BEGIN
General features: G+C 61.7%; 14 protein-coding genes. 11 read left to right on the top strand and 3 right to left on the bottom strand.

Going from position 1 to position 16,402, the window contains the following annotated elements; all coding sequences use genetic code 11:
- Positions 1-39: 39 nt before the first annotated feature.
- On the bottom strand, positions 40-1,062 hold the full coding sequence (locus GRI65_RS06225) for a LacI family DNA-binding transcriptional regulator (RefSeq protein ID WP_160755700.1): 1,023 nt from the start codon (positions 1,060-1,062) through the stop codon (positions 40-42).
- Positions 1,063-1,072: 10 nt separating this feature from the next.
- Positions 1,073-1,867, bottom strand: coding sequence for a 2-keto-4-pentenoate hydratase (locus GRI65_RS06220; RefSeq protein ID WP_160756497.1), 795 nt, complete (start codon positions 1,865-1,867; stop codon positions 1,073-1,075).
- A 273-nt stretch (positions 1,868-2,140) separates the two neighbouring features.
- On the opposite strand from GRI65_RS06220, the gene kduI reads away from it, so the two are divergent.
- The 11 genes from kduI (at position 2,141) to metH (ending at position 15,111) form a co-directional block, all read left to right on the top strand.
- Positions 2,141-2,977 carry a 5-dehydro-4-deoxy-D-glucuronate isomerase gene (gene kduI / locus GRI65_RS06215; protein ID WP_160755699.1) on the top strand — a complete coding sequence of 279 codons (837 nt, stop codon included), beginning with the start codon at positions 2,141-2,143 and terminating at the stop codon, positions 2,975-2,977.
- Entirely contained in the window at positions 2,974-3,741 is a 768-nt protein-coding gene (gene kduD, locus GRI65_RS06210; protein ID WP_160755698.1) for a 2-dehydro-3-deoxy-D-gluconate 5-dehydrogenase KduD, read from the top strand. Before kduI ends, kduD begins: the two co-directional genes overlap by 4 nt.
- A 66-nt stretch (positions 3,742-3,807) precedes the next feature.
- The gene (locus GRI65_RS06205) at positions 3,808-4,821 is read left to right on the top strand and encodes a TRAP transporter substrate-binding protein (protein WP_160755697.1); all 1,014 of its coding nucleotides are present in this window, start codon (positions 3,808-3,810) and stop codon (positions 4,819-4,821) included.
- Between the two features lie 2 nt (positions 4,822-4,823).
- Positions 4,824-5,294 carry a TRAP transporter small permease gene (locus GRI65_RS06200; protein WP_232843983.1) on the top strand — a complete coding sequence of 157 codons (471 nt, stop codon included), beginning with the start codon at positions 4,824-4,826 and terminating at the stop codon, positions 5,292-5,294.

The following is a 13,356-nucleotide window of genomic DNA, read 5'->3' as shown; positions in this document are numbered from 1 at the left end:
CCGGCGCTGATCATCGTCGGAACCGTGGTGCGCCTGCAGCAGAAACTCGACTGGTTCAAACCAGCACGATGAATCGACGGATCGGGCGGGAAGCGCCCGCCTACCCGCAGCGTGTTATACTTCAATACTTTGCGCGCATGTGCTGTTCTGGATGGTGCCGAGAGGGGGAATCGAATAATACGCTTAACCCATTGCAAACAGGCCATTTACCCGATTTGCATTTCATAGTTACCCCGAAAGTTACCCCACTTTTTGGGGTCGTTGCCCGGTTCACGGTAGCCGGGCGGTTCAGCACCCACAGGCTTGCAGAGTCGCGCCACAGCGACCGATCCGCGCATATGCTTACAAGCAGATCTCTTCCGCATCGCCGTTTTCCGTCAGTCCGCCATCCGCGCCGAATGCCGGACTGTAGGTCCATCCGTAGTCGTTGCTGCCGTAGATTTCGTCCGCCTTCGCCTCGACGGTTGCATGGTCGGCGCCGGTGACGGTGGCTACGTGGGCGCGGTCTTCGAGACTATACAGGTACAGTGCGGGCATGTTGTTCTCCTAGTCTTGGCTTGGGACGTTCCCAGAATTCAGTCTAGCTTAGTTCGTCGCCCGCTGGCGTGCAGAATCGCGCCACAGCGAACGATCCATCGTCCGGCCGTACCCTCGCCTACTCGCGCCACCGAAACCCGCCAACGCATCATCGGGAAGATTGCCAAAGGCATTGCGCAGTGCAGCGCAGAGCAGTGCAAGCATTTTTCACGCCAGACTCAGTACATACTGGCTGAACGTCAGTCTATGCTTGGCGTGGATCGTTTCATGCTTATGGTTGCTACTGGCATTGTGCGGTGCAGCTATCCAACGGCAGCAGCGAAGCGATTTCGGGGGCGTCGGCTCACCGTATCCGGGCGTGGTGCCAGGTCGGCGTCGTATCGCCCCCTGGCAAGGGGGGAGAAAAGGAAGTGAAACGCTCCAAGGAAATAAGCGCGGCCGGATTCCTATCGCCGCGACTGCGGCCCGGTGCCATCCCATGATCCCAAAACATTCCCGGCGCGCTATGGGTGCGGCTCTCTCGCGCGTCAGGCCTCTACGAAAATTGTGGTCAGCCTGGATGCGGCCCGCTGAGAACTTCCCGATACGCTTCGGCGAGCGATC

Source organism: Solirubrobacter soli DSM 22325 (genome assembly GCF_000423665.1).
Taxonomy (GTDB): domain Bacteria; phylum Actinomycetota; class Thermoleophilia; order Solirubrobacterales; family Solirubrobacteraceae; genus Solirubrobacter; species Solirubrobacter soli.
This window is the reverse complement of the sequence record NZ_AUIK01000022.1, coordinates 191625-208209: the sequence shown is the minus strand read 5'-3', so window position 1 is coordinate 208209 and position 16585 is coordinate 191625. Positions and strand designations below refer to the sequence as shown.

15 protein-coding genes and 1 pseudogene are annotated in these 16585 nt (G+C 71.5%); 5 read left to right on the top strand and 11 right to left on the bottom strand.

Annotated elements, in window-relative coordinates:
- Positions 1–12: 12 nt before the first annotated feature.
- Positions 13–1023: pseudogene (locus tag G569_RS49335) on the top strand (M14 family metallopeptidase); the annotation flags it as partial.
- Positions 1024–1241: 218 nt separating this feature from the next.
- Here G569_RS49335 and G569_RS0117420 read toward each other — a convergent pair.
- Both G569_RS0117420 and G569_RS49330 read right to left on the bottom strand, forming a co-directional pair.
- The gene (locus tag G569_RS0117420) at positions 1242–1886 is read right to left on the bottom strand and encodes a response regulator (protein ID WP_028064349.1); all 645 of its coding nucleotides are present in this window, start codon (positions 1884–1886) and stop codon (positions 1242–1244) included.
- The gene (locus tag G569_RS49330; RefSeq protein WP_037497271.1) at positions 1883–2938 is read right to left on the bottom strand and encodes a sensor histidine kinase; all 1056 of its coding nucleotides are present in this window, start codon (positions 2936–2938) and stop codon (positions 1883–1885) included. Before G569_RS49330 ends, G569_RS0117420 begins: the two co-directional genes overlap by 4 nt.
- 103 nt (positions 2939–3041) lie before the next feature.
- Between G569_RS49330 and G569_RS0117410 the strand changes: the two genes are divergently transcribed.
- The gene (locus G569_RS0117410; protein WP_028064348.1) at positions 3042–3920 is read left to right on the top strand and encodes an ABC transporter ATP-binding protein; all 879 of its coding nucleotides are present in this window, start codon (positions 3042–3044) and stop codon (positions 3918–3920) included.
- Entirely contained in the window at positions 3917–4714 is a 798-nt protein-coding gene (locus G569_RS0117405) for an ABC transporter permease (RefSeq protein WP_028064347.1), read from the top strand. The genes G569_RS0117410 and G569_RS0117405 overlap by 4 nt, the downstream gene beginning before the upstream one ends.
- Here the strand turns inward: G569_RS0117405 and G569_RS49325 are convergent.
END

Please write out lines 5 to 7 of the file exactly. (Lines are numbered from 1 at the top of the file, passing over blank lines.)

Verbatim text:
- Positions 1,063-1,072: 10 nt separating this feature from the next.
- Positions 1,073-1,867, bottom strand: coding sequence for a 2-keto-4-pentenoate hydratase (locus GRI65_RS06220; RefSeq protein ID WP_160756497.1), 795 nt, complete (start codon positions 1,865-1,867; stop codon positions 1,073-1,075).
- A 273-nt stretch (positions 1,868-2,140) separates the two neighbouring features.